The Toronto Maple Leafs have completed a second trade in the lead up to the NHL's deadline, this time addressing the most pressing need: the club's uncertainty in goal.
Announced late Sunday night, the Leafs acquired netminder David Rittich from the Calgary Flames in exchange for a third-round draft pick in 2022. Calgary will retain 50 percent of Rittich's $2.75 million salary as part of the deal.
Rittich was handed a lesser role this season after the Flames won the Jakob Markstrom sweepstakes last offseason. He's won just four times in 15 appearances for the Leafs' temporary division rivals, maintaining an underwhelming .904 save percentage.
Ideally, Rittich is merely a depth piece for the Leafs, who entered the season with Frederik Andersen and Jack Campbell working the crease in tandem. Injuries, though, have spoiled the best-laid plans from general manager Kyle Dubas, as the Leafs have basically operated with either Andersen or Campbell as the preferred starter, and with Michael Hutchinson seeing plenty of time from the three hole.
The incumbent, Andersen, was recently placed on injured reserve, with essentially no information shared on his timetable for return. Meanwhile, Campbell just set an NHL record over the weekend with his 11th straight victory to open the season in Game No. 41 for the Leafs.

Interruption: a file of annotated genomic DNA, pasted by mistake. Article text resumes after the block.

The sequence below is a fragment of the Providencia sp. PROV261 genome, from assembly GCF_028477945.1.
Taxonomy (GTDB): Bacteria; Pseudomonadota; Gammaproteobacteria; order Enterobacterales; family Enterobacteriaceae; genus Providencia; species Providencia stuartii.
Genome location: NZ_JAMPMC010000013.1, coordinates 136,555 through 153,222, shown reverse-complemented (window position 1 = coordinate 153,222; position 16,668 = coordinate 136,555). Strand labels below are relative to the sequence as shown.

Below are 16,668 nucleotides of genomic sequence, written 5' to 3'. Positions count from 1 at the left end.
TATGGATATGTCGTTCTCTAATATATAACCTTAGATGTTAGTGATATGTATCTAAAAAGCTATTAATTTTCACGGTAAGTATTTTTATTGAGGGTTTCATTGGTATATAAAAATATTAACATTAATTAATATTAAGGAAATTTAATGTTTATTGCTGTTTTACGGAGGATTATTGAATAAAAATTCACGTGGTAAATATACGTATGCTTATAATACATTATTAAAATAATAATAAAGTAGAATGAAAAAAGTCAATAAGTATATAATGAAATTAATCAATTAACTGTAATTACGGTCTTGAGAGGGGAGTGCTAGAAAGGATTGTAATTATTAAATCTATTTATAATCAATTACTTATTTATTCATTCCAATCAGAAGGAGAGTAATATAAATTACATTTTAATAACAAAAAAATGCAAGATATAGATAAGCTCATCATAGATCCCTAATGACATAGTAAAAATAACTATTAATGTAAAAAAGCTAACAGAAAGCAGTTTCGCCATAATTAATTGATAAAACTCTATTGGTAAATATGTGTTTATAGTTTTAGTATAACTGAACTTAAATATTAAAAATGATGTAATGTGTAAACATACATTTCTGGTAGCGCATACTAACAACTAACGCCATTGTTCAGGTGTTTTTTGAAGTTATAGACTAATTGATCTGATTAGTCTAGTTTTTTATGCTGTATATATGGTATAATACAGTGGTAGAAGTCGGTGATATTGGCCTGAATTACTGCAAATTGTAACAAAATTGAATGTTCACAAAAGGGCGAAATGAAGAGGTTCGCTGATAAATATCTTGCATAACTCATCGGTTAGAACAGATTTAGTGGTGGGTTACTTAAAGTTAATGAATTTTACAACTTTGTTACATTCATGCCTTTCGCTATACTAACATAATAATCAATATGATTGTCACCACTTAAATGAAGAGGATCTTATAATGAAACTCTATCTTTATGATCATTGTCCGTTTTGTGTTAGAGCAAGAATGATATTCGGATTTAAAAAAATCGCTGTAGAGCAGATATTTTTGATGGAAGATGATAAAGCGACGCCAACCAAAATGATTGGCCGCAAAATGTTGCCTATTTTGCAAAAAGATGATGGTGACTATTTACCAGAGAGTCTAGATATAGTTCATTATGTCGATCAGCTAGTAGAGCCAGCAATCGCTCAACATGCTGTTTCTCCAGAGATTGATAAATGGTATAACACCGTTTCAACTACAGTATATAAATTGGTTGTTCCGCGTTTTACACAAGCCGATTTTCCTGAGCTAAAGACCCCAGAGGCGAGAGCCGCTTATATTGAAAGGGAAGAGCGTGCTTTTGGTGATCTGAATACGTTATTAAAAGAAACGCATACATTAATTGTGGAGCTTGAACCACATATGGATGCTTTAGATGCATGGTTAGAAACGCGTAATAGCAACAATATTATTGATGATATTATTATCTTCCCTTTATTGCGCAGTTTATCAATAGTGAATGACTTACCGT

How the Maple Leafs will approach the postseason from the goaltending spot still seems up in the air, but when the important games do roll around, Rittich provides, at minimum, a considerable upgrade on Hutchinson, who simply hasn't shown the level of performance required to win in the postseason.
One conclusion we can potentially draw from the acquisition is that Andersen will likely remain on injured reserve through the remainder of the year, which certainly casts his season, and career in Toronto, in doubt.
If that is indeed the case, the Leafs still have a degree of flexibility before the NHL's trade deadline, having already added former Columbus Blue Jackets captain Nick Foligno in a separate deal completed Sunday.
But on the flip side, with more money on the books, it's become exceedingly more difficult now to pull Andersen off injured reserve and ramp him up toward meaningful starts.
It's a fascinating situation facing the North Division leaders, who could certainly make more headlines Monday. Meanwhile, the fanbase will be left to contemplate whether or not the team's goaltending position will be in a better spot now for when it matters most.
Toronto has now spent all but three draft picks in 2021, maintaining selections in the second, fifth and sixth rounds, while just four picks are still in the holster for 2022.
If it wasn't clear before, the mandate certainly is now. This team is all-in on a Stanley Cup run.
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